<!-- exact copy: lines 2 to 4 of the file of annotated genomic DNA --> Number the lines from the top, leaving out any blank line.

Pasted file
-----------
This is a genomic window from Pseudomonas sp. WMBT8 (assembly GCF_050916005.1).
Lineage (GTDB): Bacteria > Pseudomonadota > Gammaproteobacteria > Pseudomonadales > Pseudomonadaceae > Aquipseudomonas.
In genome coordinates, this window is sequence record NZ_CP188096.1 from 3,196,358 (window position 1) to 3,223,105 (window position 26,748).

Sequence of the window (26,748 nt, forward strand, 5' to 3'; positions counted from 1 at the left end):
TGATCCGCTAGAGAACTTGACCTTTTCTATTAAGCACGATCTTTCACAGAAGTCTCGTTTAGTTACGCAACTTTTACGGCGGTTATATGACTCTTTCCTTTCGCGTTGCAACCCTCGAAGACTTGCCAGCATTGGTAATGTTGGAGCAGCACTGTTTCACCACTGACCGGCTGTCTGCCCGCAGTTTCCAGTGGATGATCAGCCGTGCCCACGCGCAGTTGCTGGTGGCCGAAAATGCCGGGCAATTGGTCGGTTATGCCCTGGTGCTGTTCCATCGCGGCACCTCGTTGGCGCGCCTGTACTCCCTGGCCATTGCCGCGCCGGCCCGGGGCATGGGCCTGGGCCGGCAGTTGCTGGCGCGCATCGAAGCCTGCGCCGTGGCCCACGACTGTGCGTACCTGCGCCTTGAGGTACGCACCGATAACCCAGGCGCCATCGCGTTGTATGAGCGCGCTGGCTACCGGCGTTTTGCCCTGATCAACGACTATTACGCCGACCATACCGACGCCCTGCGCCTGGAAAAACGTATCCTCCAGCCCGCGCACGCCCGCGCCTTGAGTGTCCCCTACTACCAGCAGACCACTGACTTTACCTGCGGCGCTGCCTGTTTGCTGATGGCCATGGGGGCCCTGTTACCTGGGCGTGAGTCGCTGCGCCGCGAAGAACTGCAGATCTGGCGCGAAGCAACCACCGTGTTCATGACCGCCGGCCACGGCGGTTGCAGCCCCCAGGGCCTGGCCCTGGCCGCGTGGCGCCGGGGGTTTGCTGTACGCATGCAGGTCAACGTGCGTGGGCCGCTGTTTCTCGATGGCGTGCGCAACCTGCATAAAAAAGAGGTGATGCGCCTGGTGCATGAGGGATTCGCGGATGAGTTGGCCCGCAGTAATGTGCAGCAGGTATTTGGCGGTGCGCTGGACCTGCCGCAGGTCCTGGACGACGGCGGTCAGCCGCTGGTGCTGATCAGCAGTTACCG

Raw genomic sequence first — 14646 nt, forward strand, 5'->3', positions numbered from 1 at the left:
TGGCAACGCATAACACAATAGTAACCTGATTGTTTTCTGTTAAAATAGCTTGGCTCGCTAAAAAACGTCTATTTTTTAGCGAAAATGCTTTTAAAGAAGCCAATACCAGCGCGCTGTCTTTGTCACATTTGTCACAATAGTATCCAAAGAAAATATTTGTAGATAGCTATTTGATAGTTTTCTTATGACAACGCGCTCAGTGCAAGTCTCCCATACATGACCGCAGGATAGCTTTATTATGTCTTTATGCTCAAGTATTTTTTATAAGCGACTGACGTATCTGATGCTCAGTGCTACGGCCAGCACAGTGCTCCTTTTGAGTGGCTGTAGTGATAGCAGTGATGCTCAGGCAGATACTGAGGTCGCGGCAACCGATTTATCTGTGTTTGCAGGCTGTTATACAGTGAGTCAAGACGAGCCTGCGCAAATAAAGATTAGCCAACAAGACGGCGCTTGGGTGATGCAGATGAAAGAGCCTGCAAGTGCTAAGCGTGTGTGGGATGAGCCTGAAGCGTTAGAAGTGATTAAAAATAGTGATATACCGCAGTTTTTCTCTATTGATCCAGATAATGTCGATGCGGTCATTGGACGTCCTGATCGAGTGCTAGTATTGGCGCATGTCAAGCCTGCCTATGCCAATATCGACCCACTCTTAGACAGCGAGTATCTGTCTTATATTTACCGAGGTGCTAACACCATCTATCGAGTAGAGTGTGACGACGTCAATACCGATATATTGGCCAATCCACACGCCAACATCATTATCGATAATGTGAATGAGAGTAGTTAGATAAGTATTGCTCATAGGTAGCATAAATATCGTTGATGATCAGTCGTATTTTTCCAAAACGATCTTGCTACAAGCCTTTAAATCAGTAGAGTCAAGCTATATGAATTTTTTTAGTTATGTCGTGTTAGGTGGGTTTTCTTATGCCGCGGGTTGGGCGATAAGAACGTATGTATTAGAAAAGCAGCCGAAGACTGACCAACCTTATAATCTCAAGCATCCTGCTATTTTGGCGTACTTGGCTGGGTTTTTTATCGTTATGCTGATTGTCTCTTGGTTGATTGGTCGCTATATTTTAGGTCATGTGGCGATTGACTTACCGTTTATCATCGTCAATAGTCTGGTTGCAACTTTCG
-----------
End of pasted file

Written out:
Lineage (GTDB): Bacteria > Pseudomonadota > Gammaproteobacteria > Pseudomonadales > Pseudomonadaceae > Aquipseudomonas.
In genome coordinates, this window is sequence record NZ_CP188096.1 from 3,196,358 (window position 1) to 3,223,105 (window position 26,748).

Sequence of the window (26,748 nt, forward strand, 5' to 3'; positions counted from 1 at the left end):